Formula E

Formula E’s Monza? Cape Town tweak creates fastest FE track

by Sam Smith
3 min read

The Cape Town E-Prix circuit has been modified just ahead of track action tomorrow, meaning that the first ever Formula E race in South Africa is set to be even faster than first anticipated.

What was a chicane at Turns 8 and 9 has now been removed after consultation between drivers and race director Scot Elkins earlier this week.

The quick ‘pif-paf’ complex has been changed to address safety concerns, potentially around the positioning of walls on the previous layout, mainly due to the quick approach from the long straight after Turn 7. In addition, the change alleviates any chance of similar track limits issues that blighted the Hyderabad E-Prix playing out again by removing an opportunity for cutting across kerbs or white lines.

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According to Porsche’s Antonio Felix da Costa the change means that Formula E will have its very own ‘Monza’ type circuit, where the Gen3 cars will run top speeds expected to be in the region of 180mph for much of the track.

“I think they’re just making it a quick left-hand,” da Costa told The Race of the circuit tweak.

“How we had it in the sim wasn’t really a chicane anyway, so the little kink on the right-hand side is just going to be one left-hander.

“I think it’s the quickest track we’ve had in the nine years of Formula E. It’s fun. I do like corners like this, and it’s going to be cool, so like a Monza type feel.”

The modification to the track actually returns it to its original design which was first scoped out last March when the FIA and Formula E Operations staff attended the site of the track which runs around the Green Point stadium complex built for the 2010 FIFA World Cup.

Formula E Cape Town E Prix 2023

The Turn 8/9 chicane was subsequently added in an effort to offer greater regeneration opportunities for the new more advanced energy recuperation Gen3 designs which can recycle 600kW from the front and rear powertrains.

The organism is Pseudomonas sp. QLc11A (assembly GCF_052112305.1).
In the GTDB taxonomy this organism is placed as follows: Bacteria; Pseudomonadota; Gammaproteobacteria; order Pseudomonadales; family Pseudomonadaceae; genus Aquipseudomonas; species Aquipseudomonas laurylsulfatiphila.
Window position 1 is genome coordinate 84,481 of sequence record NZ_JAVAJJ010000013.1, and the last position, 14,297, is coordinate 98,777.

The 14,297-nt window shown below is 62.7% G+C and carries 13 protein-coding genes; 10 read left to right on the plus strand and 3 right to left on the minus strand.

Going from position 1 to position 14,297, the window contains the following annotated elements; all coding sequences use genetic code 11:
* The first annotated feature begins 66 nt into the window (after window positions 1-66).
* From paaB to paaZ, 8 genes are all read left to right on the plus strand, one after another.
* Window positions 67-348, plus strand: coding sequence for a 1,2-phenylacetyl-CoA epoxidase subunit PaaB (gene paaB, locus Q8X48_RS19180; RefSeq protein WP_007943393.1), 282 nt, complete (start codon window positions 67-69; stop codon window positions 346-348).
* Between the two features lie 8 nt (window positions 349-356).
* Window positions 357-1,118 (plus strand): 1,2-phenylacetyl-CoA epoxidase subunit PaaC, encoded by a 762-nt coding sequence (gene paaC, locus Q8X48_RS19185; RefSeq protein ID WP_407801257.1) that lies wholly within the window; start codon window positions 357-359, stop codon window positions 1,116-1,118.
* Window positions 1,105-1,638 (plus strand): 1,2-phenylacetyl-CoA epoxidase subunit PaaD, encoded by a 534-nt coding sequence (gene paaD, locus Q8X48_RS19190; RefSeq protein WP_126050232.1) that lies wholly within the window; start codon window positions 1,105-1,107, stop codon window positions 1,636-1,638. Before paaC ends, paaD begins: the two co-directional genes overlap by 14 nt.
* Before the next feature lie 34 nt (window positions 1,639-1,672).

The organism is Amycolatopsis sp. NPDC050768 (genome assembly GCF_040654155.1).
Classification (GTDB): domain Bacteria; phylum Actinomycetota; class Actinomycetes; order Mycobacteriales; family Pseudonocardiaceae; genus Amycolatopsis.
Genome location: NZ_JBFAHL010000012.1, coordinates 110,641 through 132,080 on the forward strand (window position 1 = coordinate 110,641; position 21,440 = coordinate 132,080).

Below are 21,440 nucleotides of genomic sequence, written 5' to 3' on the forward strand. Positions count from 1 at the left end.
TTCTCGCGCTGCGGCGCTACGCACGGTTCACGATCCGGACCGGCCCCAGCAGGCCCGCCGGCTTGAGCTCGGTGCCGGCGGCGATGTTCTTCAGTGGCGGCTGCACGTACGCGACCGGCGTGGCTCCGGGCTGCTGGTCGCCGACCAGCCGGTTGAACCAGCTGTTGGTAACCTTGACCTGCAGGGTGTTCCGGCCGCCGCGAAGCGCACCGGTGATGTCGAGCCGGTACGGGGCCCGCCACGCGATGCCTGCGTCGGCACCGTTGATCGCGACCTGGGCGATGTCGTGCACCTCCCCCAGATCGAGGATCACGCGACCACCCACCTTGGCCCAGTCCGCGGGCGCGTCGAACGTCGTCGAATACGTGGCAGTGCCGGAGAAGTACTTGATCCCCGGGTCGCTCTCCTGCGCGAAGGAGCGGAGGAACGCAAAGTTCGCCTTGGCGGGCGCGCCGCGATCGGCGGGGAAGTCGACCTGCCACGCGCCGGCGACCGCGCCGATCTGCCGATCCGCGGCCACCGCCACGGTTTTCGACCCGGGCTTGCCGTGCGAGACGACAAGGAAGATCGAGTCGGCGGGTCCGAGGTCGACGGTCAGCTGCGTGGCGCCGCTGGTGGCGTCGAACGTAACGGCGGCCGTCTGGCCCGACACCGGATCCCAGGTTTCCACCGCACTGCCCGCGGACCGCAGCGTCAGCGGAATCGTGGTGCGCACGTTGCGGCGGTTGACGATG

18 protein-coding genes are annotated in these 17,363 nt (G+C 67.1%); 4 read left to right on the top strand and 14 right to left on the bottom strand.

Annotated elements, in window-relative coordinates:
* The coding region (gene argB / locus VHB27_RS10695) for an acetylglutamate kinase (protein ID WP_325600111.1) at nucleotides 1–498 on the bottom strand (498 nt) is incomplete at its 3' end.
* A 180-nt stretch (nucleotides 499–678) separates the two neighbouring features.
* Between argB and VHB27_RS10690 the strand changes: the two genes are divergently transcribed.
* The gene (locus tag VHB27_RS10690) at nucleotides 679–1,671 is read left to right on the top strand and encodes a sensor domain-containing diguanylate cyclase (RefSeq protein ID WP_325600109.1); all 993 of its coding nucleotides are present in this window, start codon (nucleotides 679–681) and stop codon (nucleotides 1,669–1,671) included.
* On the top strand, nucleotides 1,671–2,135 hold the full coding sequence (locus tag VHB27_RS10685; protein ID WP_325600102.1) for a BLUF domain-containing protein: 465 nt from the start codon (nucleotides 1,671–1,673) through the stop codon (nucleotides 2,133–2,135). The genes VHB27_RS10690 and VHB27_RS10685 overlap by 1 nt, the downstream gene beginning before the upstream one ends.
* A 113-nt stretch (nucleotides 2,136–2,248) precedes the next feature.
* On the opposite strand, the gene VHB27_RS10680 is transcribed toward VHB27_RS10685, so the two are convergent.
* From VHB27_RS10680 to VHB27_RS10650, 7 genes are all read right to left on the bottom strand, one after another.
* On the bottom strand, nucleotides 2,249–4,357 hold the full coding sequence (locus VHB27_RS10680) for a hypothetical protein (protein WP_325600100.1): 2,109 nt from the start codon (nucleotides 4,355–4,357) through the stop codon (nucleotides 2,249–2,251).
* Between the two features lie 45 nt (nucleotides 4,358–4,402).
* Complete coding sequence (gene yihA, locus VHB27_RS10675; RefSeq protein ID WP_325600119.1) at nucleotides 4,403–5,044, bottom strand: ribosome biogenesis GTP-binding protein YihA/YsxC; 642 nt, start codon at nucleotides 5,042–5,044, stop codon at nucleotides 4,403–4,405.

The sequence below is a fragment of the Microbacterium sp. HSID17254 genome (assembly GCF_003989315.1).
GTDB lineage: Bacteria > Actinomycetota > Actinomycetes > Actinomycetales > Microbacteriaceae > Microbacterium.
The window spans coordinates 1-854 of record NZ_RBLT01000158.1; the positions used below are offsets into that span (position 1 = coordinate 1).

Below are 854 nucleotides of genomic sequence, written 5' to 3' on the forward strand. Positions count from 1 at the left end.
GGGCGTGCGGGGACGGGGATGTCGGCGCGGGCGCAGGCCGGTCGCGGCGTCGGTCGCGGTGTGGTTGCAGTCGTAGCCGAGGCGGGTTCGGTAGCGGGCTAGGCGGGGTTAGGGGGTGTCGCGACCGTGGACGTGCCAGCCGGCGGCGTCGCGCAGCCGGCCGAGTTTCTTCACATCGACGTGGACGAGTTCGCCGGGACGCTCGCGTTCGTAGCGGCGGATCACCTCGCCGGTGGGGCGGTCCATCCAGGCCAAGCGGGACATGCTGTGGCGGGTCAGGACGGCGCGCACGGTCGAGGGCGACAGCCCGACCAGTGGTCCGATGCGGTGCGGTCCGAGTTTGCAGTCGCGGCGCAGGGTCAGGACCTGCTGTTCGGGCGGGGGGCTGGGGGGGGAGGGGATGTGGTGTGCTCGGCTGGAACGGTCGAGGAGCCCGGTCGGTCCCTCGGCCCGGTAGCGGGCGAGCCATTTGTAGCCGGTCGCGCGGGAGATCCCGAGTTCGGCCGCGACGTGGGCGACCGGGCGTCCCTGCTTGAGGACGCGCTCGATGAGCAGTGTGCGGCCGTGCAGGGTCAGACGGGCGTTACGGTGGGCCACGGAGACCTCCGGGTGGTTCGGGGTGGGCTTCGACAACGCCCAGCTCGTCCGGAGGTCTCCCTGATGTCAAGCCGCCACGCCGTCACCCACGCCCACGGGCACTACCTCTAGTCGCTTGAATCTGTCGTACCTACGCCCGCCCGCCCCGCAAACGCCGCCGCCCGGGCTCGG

How much of a tow effect there will be from running in packs is a step into the unknown, with da Costa saying “we don’t have enough experience in that area” with the Gen3 cars.

“In Riyadh, another quick track, it wasn’t too bad but being in the tow it has an influence here, especially this year with the car being a bit draggier,” he added.

“But if you’re the third or fourth car in the tow you feel no difference. I think there’s a small disadvantage in being the first guy of a train or something.

“At the moment, it’s still relatively new, and everyone’s kind of trying to adjust and learning on the go to be honest.”

Mahindra’s Oliver Rowland is one of three drivers, along with team-mate Lucas di Grassi and da Costa, who sit on a special driver advisory group. He said the eradicated chicane had the capacity to create what “blind chaos” had it been used.

“It was a bit of a silly chicane to be honest and it invited trouble because if one person shunts there in the race you’d go through them,” Rowland told The Race.

“It would be blind chaos so I think the right decision has been made.”

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